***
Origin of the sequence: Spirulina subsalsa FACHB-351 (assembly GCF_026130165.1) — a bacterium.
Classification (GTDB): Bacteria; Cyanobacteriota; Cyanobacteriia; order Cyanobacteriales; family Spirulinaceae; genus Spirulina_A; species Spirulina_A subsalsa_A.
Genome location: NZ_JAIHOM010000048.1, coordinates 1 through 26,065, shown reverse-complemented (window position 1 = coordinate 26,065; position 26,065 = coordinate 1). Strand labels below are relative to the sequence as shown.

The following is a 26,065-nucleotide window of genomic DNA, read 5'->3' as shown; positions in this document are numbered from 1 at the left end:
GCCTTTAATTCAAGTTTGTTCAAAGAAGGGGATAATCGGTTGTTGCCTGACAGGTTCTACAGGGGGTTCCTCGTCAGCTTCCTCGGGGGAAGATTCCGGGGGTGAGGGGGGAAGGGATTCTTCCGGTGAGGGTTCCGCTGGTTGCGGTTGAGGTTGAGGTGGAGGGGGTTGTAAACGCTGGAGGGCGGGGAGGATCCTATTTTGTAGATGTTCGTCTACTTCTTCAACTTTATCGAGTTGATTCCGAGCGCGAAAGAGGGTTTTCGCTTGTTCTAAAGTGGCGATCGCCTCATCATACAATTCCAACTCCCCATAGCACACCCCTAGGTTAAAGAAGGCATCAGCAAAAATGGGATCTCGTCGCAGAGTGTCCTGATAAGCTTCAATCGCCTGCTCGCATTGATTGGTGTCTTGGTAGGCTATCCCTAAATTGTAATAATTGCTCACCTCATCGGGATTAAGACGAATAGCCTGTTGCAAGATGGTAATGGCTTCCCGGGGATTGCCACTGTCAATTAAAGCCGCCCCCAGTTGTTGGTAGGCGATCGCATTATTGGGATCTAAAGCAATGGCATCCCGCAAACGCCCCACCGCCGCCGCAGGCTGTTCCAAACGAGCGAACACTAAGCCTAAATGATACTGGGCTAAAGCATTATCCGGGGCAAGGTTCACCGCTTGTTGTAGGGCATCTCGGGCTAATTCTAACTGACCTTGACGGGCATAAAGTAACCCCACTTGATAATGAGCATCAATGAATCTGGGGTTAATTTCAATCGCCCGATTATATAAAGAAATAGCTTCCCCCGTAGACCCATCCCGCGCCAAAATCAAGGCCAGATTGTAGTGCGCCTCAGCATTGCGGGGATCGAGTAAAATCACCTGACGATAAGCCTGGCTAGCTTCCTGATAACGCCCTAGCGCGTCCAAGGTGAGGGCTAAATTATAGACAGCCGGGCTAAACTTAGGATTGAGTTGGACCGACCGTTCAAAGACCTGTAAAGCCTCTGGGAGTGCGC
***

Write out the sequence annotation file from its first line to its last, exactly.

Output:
Origin of the sequence: Spirulina subsalsa FACHB-351 (assembly GCF_026130165.1) — a bacterium.
Classification (GTDB): Bacteria; Cyanobacteriota; Cyanobacteriia; order Cyanobacteriales; family Spirulinaceae; genus Spirulina_A; species Spirulina_A subsalsa_A.
Genome location: NZ_JAIHOM010000048.1, coordinates 1 through 26,065, shown reverse-complemented (window position 1 = coordinate 26,065; position 26,065 = coordinate 1). Strand labels below are relative to the sequence as shown.

The following is a 26,065-nucleotide window of genomic DNA, read 5'->3' as shown; positions in this document are numbered from 1 at the left end:
GCCTTTAATTCAAGTTTGTTCAAAGAAGGGGATAATCGGTTGTTGCCTGACAGGTTCTACAGGGGGTTCCTCGTCAGCTTCCTCGGGGGAAGATTCCGGGGGTGAGGGGGGAAGGGATTCTTCCGGTGAGGGTTCCGCTGGTTGCGGTTGAGGTTGAGGTGGAGGGGGTTGTAAACGCTGGAGGGCGGGGAGGATCCTATTTTGTAGATGTTCGTCTACTTCTTCAACTTTATCGAGTTGATTCCGAGCGCGAAAGAGGGTTTTCGCTTGTTCTAAAGTGGCGATCGCCTCATCATACAATTCCAACTCCCCATAGCACACCCCTAGGTTAAAGAAGGCATCAGCAAAAATGGGATCTCGTCGCAGAGTGTCCTGATAAGCTTCAATCGCCTGCTCGCATTGATTGGTGTCTTGGTAGGCTATCCCTAAATTGTAATAATTGCTCACCTCATCGGGATTAAGACGAATAGCCTGTTGCAAGATGGTAATGGCTTCCCGGGGATTGCCACTGTCAATTAAAGCCGCCCCCAGTTGTTGGTAGGCGATCGCATTATTGGGATCTAAAGCAATGGCATCCCGCAAACGCCCCACCGCCGCCGCAGGCTGTTCCAAACGAGCGAACACTAAGCCTAAATGATACTGGGCTAAAGCATTATCCGGGGCAAGGTTCACCGCTTGTTGTAGGGCATCTCGGGCTAATTCTAACTGACCTTGACGGGCATAAAGTAACCCCACTTGATAATGAGCATCAATGAATCTGGGGTTAATTTCAATCGCCCGATTATATAAAGAAATAGCTTCCCCCGTAGACCCATCCCGCGCCAAAATCAAGGCCAGATTGTAGTGCGCCTCAGCATTGCGGGGATCGAGTAAAATCACCTGACGATAAGCCTGGCTAGCTTCCTGATAACGCCCTAGCGCGTCCAAGGTGAGGGCTAAATTATAGACAGCCGGGCTAAACTTAGGATTGAGTTGGACCGACCGTTCAAAGACCTGTAAAGCCTCTGGGAGTGCGC